Dr Gareth Lloyd writes:
In September 2018, the Library accepted on deposit into the Methodist archives a small collection of papers created by the United Methodist minister John Henry Gibbon (1880-1933) and preserved by his family after his death in 1933.
A superficial examination of the general detail of Gibbon’s life appears to offer little in the way of interest for scholarship or the public. He was a dedicated minister, but did not achieve high office; he was a well-regarded preacher, but not outstanding. His passions were writing and photography, but his audience was the local church.
Yet the personal papers of this ordinary minister prove on close examination to be extraordinary because of one brief but important chapter in his life.
In 1916, at the height of World War I, Gibbon volunteered to serve in the Army Chaplains Department. Plucked from circuit ministry in Cornwall, his experiences over the next three years were transformative. He served at training establishments in Britain, as well as on active duty in Greece, Salonika, Egypt and Palestine.
The experience of going to war was common to his generation, but Gibbon’s military record has particular points of interest. Contrary to the usual practice of soldiers remaining with one battalion, chaplains moved on a regular basis. His attachments included transit camps and hospitals as well as artillery, infantry and cavalry formations. As a chaplain, he wandered freely across military society, lunching with generals and joking with infantrymen. This gave his service an unusually broad perspective.
Gibbon was aware of the unique significance of this chapter in his life and was keen to preserve a record. He describes his military service in four diaries comprising 100,000 words of text. These documents are made available online as an annotated transcription PDF file, together with book readers containing digital images of the original documents. [Note: To turn the pages over, click on the image of the front cover of the bound volume.]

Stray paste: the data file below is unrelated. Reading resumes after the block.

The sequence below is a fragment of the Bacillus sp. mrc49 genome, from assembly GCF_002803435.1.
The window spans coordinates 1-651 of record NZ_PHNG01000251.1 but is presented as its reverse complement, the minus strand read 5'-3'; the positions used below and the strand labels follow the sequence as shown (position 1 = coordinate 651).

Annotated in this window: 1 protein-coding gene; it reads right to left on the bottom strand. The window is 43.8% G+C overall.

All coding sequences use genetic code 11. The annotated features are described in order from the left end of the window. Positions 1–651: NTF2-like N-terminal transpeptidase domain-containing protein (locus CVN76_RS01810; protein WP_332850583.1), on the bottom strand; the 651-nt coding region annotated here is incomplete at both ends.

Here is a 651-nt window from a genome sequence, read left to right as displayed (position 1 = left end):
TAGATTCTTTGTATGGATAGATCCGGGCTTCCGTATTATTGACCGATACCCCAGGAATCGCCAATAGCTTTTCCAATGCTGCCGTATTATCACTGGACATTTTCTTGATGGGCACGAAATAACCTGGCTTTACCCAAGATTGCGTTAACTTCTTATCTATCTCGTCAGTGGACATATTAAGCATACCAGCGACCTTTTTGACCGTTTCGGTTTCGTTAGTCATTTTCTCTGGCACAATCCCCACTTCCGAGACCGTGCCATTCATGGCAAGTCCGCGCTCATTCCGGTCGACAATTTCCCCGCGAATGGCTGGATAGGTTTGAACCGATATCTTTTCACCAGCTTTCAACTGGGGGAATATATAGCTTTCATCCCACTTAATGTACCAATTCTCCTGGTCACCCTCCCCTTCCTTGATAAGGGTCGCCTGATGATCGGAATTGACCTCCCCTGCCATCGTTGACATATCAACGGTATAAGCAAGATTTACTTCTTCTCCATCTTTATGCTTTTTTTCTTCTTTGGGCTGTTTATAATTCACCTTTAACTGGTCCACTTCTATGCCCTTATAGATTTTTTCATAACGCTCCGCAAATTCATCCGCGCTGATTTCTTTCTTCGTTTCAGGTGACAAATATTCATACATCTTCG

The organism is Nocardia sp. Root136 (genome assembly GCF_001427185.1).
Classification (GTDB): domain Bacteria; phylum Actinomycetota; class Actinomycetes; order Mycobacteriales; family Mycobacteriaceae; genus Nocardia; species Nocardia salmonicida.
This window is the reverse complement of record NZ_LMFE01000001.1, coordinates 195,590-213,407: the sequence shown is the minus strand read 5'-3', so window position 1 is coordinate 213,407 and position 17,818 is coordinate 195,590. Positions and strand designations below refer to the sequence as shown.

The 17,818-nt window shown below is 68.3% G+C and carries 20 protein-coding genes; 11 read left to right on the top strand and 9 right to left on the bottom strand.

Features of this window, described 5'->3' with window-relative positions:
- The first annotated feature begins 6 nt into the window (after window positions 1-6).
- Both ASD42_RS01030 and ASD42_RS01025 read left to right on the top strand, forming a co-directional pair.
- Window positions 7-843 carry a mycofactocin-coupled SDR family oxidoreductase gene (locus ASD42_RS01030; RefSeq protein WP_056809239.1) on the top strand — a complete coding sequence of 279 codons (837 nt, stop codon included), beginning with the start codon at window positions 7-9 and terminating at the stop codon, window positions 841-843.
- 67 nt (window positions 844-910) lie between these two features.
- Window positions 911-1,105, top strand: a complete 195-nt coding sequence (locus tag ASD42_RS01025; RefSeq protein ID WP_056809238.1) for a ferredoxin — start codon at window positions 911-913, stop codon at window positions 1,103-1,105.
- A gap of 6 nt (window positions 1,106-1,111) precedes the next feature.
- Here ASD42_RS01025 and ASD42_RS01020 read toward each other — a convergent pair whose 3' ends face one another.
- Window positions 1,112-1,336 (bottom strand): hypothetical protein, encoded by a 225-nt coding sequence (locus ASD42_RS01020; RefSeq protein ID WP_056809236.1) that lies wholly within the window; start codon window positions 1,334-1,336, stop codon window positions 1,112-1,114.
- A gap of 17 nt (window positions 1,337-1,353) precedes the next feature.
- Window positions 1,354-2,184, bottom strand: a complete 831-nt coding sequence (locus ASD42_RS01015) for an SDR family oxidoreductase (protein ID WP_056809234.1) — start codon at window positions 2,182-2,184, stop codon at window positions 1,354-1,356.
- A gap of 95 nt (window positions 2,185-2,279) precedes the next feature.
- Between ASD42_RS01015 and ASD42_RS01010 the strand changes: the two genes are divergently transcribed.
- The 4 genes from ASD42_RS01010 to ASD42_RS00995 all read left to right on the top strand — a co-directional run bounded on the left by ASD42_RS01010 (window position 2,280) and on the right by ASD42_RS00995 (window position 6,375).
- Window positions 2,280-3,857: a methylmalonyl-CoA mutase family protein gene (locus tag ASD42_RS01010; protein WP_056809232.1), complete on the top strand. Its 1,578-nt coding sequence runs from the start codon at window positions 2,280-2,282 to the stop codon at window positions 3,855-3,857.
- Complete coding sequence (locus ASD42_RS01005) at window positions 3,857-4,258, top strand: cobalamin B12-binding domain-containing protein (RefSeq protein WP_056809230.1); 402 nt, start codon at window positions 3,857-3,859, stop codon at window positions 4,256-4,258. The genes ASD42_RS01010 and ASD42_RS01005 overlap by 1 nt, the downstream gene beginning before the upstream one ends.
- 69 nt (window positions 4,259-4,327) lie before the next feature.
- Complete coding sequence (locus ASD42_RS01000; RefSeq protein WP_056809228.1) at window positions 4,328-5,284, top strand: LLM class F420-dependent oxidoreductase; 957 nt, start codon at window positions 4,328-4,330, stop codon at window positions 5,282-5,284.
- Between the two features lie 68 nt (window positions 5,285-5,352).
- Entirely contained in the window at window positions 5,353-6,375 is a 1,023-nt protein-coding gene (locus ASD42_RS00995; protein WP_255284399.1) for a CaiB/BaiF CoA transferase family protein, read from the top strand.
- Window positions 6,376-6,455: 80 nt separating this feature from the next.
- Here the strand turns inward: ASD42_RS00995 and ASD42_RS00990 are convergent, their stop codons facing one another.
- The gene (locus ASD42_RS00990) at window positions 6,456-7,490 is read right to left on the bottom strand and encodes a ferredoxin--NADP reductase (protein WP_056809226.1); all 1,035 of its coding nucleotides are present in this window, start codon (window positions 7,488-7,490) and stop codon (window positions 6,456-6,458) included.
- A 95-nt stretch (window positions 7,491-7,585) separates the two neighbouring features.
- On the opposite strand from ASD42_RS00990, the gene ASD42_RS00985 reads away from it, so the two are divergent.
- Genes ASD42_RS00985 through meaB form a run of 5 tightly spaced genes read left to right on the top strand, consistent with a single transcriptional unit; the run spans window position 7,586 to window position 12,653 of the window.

Gibbon’s fast-flowing narrative and engaging style combines with the rich content to create a wonderful resource for scholars and the wider public.
The psychological impact of war and separation from home and family is a central underlying theme. In 1916, at the start of the narrative, Gibbon is aged 36 and displays no youthful enthusiasm for the call of King and Country. Instead, he reveals acute anxiety through obsessive listing of his kit and long private talks with his wife. He never claims to be a hero, writing repeatedly of his nerves while in the front line, but he acquitted himself well, refusing instructions to leave his post tending to casualties under artillery fire and gas attack. It is fascinating to read how this mature Methodist minister, with no previous military training, hardens physically and mentally – holding services during air raids in Salonika and taking part in the offensive that ended the war in Palestine. After initial uncertainty, he becomes relaxed around private soldiers, adopting military terminology and using language regarded today as racially pejorative. His ministry was popular, although it sometimes took strange forms – he was much in demand as a tour guide for Second Lieutenants visiting the red light district of Alexandria, which expertise would have raised eyebrows back in Cornwall.